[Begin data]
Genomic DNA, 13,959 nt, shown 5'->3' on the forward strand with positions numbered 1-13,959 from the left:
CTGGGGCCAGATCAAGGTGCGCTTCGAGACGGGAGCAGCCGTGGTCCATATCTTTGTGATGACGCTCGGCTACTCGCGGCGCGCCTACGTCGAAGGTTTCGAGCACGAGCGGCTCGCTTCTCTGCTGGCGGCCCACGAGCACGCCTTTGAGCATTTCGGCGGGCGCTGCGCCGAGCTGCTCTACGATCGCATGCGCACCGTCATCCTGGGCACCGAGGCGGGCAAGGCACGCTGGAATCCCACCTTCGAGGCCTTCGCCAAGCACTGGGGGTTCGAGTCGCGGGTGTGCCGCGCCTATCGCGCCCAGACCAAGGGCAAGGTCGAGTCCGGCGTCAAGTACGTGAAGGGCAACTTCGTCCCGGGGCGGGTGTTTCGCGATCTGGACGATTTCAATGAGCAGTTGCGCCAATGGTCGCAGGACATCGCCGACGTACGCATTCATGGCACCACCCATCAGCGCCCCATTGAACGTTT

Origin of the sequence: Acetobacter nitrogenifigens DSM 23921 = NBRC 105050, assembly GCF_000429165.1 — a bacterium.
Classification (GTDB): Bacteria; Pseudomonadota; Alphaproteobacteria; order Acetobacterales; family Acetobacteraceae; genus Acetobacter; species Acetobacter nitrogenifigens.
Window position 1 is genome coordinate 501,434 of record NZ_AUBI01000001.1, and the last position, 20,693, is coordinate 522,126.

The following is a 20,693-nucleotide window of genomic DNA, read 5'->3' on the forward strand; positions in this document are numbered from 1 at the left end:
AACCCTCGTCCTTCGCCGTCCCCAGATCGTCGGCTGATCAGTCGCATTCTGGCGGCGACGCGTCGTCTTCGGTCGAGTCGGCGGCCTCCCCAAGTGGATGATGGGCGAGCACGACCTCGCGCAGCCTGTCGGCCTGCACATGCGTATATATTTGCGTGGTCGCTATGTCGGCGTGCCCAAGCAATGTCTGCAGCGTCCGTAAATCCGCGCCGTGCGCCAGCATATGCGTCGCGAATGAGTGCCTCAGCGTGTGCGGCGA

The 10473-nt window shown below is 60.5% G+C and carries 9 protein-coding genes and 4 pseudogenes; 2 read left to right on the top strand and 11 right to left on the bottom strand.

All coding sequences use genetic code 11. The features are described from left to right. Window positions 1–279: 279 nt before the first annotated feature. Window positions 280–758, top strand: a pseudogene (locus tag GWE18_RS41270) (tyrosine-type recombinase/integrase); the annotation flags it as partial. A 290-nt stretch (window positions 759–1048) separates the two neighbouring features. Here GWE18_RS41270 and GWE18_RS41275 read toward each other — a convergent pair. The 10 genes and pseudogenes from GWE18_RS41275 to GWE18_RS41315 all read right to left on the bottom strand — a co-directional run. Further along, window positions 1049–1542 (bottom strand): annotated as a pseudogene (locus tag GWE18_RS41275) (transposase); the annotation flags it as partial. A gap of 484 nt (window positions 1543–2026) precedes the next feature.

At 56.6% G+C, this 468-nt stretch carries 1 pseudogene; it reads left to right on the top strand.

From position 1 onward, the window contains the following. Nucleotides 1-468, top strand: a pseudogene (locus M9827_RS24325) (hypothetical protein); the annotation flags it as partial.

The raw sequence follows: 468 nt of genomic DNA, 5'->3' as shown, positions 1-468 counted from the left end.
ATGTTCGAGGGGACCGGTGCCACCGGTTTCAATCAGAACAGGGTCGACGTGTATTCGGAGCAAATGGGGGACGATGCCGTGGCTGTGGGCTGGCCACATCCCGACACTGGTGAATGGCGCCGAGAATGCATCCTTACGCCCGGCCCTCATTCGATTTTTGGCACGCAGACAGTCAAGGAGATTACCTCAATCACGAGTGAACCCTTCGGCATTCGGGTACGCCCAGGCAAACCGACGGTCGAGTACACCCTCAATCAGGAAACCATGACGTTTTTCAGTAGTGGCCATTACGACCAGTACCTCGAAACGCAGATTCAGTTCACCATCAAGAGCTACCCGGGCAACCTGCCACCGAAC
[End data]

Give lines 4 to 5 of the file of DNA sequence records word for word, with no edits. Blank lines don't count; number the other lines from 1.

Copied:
Classification (GTDB): Bacteria; Pseudomonadota; Alphaproteobacteria; order Acetobacterales; family Acetobacteraceae; genus Acetobacter; species Acetobacter nitrogenifigens.
Window position 1 is genome coordinate 501,434 of record NZ_AUBI01000001.1, and the last position, 20,693, is coordinate 522,126.